"Women and fiction remain, so far as I am concerned, unsolved problems."
Virginia Woolf, A Room of One's Own
This piece is the first in a series called Unsolved Problems, which features women writers discussing the other women writers who have taught, encouraged and moved them. We will be publishing these short pieces until the end of this month. Read more in the series in the LARB Quarterly Journal, No. 13.
I WAS DEEPLY SADDENED to learn of Gloria Naylor’s death last fall, a writer I’ve admired since reading her first novel, The Women of Brewster Place, when I was in high school. I didn’t realize it back then, but along with Faulkner and Twain, Wilder and Fitzgerald, Naylor was one of my first teachers. I read the novel — a story that placed black women at the center of the narrative in lush, lyrical prose — and for the first time in my New England prep school, connected completely to a book from their reading list. And just like that, it was as if the big iron gates of my school, my mind, were fully unlocked; the doors spread open enough for me to finally enter. In class, I suddenly felt seen in a different way — respected, appreciated — by classmates and teachers, but perhaps most significantly by myself. This did wonders for my self-esteem, but also my sense of having a voice: first as a reader, and later, as a writer.
Naylor wrote unapologetically about racial and class divides, gender dynamics, motherhood, and sexuality with power and grace; her subject matter validated my own. Her stories felt contemporary and urban; they mirrored aspects of my own life, and also the lives of people I most wanted to understand. My classmates — as far from the experiences she wrote about as one could be — also reveled in her words and the mysteries of the flawed, fierce characters she brought to life on the page. They saw that a black person could teach them something. I internalized that insight; it wasn’t conscious at the time, but a seed was planted in that moment, one that would later bloom into a clear and unwavering desire to write my own stories, to do my own teaching.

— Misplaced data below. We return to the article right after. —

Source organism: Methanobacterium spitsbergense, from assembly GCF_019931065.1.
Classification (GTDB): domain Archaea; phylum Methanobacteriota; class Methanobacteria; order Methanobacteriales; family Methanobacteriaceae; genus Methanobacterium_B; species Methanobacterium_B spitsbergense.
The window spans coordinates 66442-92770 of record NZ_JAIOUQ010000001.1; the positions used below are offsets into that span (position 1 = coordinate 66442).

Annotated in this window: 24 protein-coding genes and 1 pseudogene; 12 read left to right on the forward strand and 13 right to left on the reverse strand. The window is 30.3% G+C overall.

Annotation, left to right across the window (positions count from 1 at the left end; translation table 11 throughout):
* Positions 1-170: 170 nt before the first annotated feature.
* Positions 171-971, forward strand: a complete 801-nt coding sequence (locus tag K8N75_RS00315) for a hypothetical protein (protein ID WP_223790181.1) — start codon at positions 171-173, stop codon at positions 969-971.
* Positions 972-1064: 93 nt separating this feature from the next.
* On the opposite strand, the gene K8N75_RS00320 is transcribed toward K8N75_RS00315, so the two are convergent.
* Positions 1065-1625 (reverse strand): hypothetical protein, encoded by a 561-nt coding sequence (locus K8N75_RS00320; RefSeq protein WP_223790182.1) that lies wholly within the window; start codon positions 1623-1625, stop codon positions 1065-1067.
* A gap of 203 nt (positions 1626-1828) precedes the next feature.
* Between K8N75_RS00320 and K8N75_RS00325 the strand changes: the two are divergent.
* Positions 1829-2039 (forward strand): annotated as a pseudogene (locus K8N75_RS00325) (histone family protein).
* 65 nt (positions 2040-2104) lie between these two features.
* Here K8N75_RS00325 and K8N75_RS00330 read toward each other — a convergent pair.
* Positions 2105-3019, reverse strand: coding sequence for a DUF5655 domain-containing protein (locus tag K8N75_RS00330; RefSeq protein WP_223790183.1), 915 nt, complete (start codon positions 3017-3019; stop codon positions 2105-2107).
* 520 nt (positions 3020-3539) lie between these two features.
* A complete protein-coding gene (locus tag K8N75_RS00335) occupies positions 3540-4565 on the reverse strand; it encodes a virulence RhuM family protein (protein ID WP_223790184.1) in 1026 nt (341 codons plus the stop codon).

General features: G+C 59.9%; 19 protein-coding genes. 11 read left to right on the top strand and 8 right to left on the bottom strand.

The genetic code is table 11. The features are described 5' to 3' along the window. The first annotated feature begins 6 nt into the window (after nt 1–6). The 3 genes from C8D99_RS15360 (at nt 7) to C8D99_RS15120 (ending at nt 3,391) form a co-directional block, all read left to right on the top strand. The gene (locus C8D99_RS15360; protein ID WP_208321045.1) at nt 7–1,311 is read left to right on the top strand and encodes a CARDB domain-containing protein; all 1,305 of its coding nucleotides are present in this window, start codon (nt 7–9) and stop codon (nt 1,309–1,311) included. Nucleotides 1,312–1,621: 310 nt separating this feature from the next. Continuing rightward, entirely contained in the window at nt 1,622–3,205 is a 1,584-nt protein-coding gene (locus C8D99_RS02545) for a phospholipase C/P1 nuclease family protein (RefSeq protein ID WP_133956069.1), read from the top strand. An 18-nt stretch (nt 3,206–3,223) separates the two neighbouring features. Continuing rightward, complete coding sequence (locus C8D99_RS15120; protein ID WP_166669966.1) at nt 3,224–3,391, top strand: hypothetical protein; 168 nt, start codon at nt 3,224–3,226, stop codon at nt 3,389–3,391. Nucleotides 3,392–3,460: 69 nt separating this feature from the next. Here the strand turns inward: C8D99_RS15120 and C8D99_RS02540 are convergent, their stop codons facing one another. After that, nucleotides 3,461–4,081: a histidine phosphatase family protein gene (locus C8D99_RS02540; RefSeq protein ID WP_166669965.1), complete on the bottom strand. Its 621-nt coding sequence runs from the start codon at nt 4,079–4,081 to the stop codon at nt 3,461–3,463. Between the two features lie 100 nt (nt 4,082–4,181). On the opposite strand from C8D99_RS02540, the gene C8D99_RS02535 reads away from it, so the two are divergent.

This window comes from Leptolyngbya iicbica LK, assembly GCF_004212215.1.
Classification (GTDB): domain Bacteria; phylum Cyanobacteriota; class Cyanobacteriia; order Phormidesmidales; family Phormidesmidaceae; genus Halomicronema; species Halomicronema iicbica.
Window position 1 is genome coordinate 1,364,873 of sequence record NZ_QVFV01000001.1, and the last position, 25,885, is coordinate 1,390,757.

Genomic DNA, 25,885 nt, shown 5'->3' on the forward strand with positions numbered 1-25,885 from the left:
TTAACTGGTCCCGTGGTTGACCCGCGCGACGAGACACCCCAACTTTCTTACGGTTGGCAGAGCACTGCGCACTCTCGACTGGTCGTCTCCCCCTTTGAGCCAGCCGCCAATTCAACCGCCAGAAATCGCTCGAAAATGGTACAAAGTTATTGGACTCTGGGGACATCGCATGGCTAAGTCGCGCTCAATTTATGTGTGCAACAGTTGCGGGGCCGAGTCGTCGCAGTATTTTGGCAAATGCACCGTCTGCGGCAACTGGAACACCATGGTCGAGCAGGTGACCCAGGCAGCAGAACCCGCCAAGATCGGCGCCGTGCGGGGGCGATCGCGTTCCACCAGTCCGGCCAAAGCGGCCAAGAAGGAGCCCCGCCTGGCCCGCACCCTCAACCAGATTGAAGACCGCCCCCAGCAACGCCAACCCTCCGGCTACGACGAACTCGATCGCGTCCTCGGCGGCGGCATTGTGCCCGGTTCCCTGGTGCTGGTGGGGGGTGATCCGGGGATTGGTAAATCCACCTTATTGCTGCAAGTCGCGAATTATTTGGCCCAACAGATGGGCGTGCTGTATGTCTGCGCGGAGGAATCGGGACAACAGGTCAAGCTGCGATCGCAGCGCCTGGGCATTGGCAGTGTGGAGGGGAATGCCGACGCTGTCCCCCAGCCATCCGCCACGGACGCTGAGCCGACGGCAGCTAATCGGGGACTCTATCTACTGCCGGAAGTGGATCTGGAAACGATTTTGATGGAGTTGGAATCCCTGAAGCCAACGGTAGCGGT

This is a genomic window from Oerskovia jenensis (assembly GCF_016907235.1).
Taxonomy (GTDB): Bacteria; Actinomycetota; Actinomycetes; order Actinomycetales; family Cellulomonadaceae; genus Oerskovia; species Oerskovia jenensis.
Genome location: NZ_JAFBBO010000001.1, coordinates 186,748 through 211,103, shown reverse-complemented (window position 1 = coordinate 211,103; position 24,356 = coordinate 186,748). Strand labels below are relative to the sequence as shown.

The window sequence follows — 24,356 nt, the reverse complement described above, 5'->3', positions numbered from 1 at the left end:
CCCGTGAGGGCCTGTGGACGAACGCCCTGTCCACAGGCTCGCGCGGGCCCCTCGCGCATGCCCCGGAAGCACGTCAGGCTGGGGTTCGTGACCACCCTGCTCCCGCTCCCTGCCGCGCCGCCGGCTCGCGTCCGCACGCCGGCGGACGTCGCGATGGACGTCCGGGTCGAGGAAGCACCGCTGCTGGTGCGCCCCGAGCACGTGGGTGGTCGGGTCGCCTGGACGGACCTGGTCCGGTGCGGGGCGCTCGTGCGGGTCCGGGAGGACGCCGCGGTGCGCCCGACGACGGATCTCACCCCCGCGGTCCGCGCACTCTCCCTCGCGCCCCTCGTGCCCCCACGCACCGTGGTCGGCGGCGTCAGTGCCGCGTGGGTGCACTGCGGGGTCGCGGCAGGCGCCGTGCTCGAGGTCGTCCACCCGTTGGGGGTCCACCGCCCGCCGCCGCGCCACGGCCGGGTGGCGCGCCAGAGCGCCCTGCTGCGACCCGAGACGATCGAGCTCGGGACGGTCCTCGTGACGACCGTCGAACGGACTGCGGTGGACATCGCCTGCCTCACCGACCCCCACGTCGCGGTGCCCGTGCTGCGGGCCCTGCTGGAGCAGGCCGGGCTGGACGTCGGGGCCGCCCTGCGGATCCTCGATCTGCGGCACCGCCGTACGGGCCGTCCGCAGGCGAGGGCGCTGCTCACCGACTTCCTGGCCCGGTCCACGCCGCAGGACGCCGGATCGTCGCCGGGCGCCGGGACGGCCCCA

I would like to believe her influence is apparent in my work, but I can say for sure that I’ve learned a few things about structure and style from her novels. I used multiple narrators in my recent novel, This Side of Providence, and in the book I’m writing now, I’ve broken the narrative into dated sections instead of traditional chapters, as she did in Linden Hills. I like to think this speaks to a shared belief that for some stories, the truth comes best through many voices, free of the constraints of a traditional timeline. The passage of time doesn’t always move in one direction.
Naylor also believed in the redemptive power of language, as her prose offers the great gift of revealing humiliations without humiliating, of laying characters bare without leaving them barren. Her sentences — even the ones describing decrepit, desperate things — were beautifully wrought, showing us that a story about people in despair can still be filled with hope. This led me to one of my most fundamental beliefs as a writer: that words are the great time traveler, capable of bridging worlds and races and generations, of merging two disparate halves into one whole.
As I think about her impact on me, its specific potency, and of the legacy she left behind in her many books, I can’t help but ponder the empty spaces as well, the books I will never get to read because she never got the chance to write them. It feels strange to miss a writer you never knew personally, and to miss books you’ve never read, but that’s where I am today: longing for the Naylor story that would speak to this phase of my life, the one I need on my nightstand right now. She might not have the answer, but she would certainly provide an answer, and for that, this faithful reader would be grateful.